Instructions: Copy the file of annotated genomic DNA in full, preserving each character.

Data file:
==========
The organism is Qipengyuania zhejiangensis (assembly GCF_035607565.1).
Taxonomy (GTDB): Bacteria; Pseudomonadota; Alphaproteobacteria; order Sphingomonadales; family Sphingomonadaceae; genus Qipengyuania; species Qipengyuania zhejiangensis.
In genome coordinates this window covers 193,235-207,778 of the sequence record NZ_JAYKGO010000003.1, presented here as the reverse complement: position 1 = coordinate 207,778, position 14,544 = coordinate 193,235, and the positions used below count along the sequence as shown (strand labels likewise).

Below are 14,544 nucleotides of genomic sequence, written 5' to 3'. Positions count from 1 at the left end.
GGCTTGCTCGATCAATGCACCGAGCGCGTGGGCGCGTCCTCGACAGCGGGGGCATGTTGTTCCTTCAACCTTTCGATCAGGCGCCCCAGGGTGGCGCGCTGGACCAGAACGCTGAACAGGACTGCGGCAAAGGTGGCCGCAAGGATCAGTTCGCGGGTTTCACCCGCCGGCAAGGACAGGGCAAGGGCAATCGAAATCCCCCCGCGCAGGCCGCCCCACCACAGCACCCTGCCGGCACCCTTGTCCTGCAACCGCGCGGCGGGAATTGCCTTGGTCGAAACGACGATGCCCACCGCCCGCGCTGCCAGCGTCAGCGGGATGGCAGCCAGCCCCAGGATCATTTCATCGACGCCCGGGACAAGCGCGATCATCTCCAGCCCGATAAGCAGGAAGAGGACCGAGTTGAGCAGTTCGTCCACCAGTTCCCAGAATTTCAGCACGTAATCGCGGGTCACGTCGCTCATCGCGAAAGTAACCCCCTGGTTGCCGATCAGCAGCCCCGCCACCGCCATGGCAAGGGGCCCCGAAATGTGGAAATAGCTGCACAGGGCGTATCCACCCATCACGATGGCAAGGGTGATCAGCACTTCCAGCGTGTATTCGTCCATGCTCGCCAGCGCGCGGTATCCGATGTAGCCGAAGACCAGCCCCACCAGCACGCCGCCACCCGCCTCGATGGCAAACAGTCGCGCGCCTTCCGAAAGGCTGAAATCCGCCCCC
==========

The organism is Qipengyuania zhejiangensis (assembly GCF_035607565.1).
Taxonomy (GTDB): Bacteria; Pseudomonadota; Alphaproteobacteria; order Sphingomonadales; family Sphingomonadaceae; genus Qipengyuania; species Qipengyuania zhejiangensis.
In genome coordinates this window covers 193,235-207,778 of the sequence record NZ_JAYKGO010000003.1, presented here as the reverse complement: position 1 = coordinate 207,778, position 14,544 = coordinate 193,235, and the positions used below count along the sequence as shown (strand labels likewise).

Below are 14,544 nucleotides of genomic sequence, written 5' to 3'. Positions count from 1 at the left end.
GGCTTGCTCGATCAATGCACCGAGCGCGTGGGCGCGTCCTCGACAGCGGGGGCATGTTGTTCCTTCAACCTTTCGATCAGGCGCCCCAGGGTGGCGCGCTGGACCAGAACGCTGAACAGGACTGCGGCAAAGGTGGCCGCAAGGATCAGTTCGCGGGTTTCACCCGCCGGCAAGGACAGGGCAAGGGCAATCGAAATCCCCCCGCGCAGGCCGCCCCACCACAGCACCCTGCCGGCACCCTTGTCCTGCAACCGCGCGGCGGGAATTGCCTTGGTCGAAACGACGATGCCCACCGCCCGCGCTGCCAGCGTCAGCGGGATGGCAGCCAGCCCCAGGATCATTTCATCGACGCCCGGGACAAGCGCGATCATCTCCAGCCCGATAAGCAGGAAGAGGACCGAGTTGAGCAGTTCGTCCACCAGTTCCCAGAATTTCAGCACGTAATCGCGGGTCACGTCGCTCATCGCGAAAGTAACCCCCTGGTTGCCGATCAGCAGCCCCGCCACCGCCATGGCAAGGGGCCCCGAAATGTGGAAATAGCTGCACAGGGCGTATCCACCCATCACGATGGCAAGGGTGATCAGCACTTCCAGCGTGTATTCGTCCATGCTCGCCAGCGCGCGGTATCCGATGTAGCCGAAGACCAGCCCCACCAGCACGCCGCCACCCGCCTCGATGGCAAACAGTCGCGCGCCTTCCGAAAGGCTGAAATCCGCCCCC